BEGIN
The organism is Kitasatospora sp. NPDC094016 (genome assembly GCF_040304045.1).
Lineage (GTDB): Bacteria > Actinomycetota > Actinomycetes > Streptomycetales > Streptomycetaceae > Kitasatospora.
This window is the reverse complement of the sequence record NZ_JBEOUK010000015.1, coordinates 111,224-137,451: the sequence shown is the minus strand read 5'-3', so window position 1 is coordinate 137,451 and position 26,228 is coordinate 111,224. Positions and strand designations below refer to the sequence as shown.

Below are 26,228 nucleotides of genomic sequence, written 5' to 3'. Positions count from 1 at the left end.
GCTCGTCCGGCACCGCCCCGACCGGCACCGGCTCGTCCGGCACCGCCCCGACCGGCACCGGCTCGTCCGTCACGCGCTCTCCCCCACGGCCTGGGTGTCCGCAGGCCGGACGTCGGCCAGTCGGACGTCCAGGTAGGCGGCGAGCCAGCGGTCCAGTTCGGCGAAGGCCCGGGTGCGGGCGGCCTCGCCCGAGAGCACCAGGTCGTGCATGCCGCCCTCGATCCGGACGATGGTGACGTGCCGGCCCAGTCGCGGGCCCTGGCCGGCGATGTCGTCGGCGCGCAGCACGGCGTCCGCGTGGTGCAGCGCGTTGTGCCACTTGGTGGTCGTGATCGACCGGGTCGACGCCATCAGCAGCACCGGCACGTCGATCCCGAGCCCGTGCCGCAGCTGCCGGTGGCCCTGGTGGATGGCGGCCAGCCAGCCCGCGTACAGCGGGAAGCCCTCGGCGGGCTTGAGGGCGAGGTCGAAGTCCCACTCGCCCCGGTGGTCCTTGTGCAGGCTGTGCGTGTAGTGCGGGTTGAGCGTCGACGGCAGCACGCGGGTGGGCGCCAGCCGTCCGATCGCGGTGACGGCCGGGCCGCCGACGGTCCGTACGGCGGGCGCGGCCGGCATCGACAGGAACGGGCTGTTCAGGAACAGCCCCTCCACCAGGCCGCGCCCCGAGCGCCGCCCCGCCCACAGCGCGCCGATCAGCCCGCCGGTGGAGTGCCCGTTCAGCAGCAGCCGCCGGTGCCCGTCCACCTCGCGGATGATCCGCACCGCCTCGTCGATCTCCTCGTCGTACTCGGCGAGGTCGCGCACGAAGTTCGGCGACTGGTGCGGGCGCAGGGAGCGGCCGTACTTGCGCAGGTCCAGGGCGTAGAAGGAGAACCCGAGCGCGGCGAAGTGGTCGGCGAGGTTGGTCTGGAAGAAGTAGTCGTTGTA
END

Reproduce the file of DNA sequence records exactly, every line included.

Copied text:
The organism is Kitasatospora sp. NPDC094016 (genome assembly GCF_040304045.1).
Lineage (GTDB): Bacteria > Actinomycetota > Actinomycetes > Streptomycetales > Streptomycetaceae > Kitasatospora.
This window is the reverse complement of the sequence record NZ_JBEOUK010000015.1, coordinates 111,224-137,451: the sequence shown is the minus strand read 5'-3', so window position 1 is coordinate 137,451 and position 26,228 is coordinate 111,224. Positions and strand designations below refer to the sequence as shown.

Below are 26,228 nucleotides of genomic sequence, written 5' to 3'. Positions count from 1 at the left end.
GCTCGTCCGGCACCGCCCCGACCGGCACCGGCTCGTCCGGCACCGCCCCGACCGGCACCGGCTCGTCCGTCACGCGCTCTCCCCCACGGCCTGGGTGTCCGCAGGCCGGACGTCGGCCAGTCGGACGTCCAGGTAGGCGGCGAGCCAGCGGTCCAGTTCGGCGAAGGCCCGGGTGCGGGCGGCCTCGCCCGAGAGCACCAGGTCGTGCATGCCGCCCTCGATCCGGACGATGGTGACGTGCCGGCCCAGTCGCGGGCCCTGGCCGGCGATGTCGTCGGCGCGCAGCACGGCGTCCGCGTGGTGCAGCGCGTTGTGCCACTTGGTGGTCGTGATCGACCGGGTCGACGCCATCAGCAGCACCGGCACGTCGATCCCGAGCCCGTGCCGCAGCTGCCGGTGGCCCTGGTGGATGGCGGCCAGCCAGCCCGCGTACAGCGGGAAGCCCTCGGCGGGCTTGAGGGCGAGGTCGAAGTCCCACTCGCCCCGGTGGTCCTTGTGCAGGCTGTGCGTGTAGTGCGGGTTGAGCGTCGACGGCAGCACGCGGGTGGGCGCCAGCCGTCCGATCGCGGTGACGGCCGGGCCGCCGACGGTCCGTACGGCGGGCGCGGCCGGCATCGACAGGAACGGGCTGTTCAGGAACAGCCCCTCCACCAGGCCGCGCCCCGAGCGCCGCCCCGCCCACAGCGCGCCGATCAGCCCGCCGGTGGAGTGCCCGTTCAGCAGCAGCCGCCGGTGCCCGTCCACCTCGCGGATGATCCGCACCGCCTCGTCGATCTCCTCGTCGTACTCGGCGAGGTCGCGCACGAAGTTCGGCGACTGGTGCGGGCGCAGGGAGCGGCCGTACTTGCGCAGGTCCAGGGCGTAGAAGGAGAACCCGAGCGCGGCGAAGTGGTCGGCGAGGTTGGTCTGGAAGAAGTAGTCGTTGTA